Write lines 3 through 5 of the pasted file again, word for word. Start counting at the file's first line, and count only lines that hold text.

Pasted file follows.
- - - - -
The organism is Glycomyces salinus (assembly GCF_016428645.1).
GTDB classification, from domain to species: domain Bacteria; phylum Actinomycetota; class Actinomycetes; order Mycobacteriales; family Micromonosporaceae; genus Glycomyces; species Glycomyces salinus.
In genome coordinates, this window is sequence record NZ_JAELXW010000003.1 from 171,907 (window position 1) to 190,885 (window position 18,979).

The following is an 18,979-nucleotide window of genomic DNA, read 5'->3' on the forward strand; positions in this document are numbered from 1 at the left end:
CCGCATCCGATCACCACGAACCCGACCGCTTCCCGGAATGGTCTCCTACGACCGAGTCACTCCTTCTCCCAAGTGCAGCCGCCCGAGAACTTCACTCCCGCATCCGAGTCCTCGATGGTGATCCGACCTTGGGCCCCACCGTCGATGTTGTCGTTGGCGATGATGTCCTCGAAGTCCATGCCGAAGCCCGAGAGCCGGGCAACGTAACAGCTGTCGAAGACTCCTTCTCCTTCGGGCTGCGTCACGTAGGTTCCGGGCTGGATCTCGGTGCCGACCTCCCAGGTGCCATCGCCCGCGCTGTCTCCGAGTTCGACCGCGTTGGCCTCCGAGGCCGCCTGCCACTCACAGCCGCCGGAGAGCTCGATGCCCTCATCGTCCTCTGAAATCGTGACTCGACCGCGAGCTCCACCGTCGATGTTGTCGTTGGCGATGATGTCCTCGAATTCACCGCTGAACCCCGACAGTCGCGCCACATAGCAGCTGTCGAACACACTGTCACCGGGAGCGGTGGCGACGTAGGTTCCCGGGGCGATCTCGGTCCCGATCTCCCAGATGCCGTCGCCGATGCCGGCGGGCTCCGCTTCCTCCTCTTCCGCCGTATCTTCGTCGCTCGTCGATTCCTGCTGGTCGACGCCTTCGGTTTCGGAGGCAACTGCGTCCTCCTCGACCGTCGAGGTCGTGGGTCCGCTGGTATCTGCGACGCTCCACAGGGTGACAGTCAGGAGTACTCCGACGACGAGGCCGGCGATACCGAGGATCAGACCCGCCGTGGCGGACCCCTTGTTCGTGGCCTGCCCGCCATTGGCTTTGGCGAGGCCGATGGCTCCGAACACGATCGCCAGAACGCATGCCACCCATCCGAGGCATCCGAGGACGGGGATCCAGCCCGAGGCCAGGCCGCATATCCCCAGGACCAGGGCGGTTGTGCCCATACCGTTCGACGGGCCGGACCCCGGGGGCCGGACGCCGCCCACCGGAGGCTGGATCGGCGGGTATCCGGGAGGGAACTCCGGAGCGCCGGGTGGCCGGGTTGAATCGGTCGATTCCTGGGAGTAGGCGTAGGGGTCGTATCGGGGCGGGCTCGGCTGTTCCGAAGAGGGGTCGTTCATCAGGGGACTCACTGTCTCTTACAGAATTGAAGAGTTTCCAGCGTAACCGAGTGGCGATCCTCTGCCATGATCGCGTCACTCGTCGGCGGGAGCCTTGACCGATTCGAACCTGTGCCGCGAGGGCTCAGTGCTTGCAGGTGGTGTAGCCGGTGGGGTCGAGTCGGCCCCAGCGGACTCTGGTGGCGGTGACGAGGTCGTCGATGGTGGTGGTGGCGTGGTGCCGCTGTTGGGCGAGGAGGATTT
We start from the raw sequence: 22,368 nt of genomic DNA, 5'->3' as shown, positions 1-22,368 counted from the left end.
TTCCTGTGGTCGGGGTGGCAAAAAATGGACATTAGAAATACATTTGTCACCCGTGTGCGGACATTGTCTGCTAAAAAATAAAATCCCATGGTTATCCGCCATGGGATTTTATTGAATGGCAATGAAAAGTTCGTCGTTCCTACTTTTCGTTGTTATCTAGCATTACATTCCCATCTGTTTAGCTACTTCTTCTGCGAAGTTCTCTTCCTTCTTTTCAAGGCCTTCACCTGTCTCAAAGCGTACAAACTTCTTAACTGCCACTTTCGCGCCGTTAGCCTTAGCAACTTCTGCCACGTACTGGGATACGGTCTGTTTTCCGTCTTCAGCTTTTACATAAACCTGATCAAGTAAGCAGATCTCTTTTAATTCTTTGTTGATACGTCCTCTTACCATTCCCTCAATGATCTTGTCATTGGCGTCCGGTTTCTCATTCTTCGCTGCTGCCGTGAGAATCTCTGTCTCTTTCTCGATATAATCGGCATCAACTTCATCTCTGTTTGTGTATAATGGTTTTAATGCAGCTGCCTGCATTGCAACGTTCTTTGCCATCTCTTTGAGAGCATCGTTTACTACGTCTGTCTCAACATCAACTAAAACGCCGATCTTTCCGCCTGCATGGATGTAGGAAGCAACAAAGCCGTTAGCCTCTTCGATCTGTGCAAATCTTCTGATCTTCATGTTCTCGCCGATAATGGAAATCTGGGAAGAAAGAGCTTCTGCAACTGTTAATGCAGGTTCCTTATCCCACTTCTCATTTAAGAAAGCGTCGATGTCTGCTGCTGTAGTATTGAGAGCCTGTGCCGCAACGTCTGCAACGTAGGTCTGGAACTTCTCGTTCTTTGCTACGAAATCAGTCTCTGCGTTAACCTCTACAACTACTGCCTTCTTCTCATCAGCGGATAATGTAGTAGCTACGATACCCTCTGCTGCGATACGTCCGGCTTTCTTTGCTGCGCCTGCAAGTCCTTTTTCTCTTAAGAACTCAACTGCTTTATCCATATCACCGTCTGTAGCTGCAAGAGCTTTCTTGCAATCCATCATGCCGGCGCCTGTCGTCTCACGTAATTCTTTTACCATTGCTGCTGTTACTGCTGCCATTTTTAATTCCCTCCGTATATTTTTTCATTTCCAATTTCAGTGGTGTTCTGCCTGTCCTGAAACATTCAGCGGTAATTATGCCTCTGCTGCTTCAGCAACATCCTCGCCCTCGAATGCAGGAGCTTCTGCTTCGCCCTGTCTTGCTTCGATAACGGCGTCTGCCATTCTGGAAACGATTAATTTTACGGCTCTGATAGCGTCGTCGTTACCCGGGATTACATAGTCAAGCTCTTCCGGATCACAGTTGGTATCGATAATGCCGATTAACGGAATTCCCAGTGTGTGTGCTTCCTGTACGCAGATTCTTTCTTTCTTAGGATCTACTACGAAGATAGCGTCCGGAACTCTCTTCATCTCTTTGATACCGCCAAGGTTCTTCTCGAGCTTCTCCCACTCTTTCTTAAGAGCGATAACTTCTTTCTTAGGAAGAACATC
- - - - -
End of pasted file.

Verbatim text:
In genome coordinates, this window is sequence record NZ_JAELXW010000003.1 from 171,907 (window position 1) to 190,885 (window position 18,979).

The following is an 18,979-nucleotide window of genomic DNA, read 5'->3' on the forward strand; positions in this document are numbered from 1 at the left end:
CCGCATCCGATCACCACGAACCCGACCGCTTCCCGGAATGGTCTCCTACGACCGAGTCACTCCTTCTCCCAAGTGCAGCCGCCCGAGAACTTCACTCCCGCATCCGAGTCCTCGATGGTGATCCGACCTTGGGCCCCACCGTCGATGTTGTCGTTGGCGATGATGTCCTCGAAGTCCATGCCGAAGCCCGAGAGCCGGGCAACGTAACAGCTGTCGAAGACTCCTTCTCCTTCGGGCTGCGTCACGTAGGTTCCGGGCTGGATCTCGGTGCCGACCTCCCAGGTGCCATCGCCCGCGCTGTCTCCGAGTTCGACCGCGTTGGCCTCCGAGGCCGCCTGCCACTCACAGCCGCCGGAGAGCTCGATGCCCTCATCGTCCTCTGAAATCGTGACTCGACCGCGAGCTCCACCGTCGATGTTGTCGTTGGCGATGATGTCCTCGAATTCACCGCTGAACCCCGACAGTCGCGCCACATAGCAGCTGTCGAACACACTGTCACCGGGAGCGGTGGCGACGTAGGTTCCCGGGGCGATCTCGGTCCCGATCTCCCAGATGCCGTCGCCGATGCCGGCGGGCTCCGCTTCCTCCTCTTCCGCCGTATCTTCGTCGCTCGTCGATTCCTGCTGGTCGACGCCTTCGGTTTCGGAGGCAACTGCGTCCTCCTCGACCGTCGAGGTCGTGGGTCCGCTGGTATCTGCGACGCTCCACAGGGTGACAGTCAGGAGTACTCCGACGACGAGGCCGGCGATACCGAGGATCAGACCCGCCGTGGCGGACCCCTTGTTCGTGGCCTGCCCGCCATTGGCTTTGGCGAGGCCGATGGCTCCGAACACGATCGCCAGAACGCATGCCACCCATCCGAGGCATCCGAGGACGGGGATCCAGCCCGAGGCCAGGCCGCATATCCCCAGGACCAGGGCGGTTGTGCCCATACCGTTCGACGGGCCGGACCCCGGGGGCCGGACGCCGCCCACCGGAGGCTGGATCGGCGGGTATCCGGGAGGGAACTCCGGAGCGCCGGGTGGCCGGGTTGAATCGGTCGATTCCTGGGAGTAGGCGTAGGGGTCGTATCGGGGCGGGCTCGGCTGTTCCGAAGAGGGGTCGTTCATCAGGGGACTCACTGTCTCTTACAGAATTGAAGAGTTTCCAGCGTAACCGAGTGGCGATCCTCTGCCATGATCGCGTCACTCGTCGGCGGGAGCCTTGACCGATTCGAACCTGTGCCGCGAGGGCTCAGTGCTTGCAGGTGGTGTAGCCGGTGGGGTCGAGTCGGCCCCAGCGGACTCTGGTGGCGGTGACGAGGTCGTCGATGGTGGTGGTGGCGTGGTGCCGCTGTTGGGCGAGGAGGATTT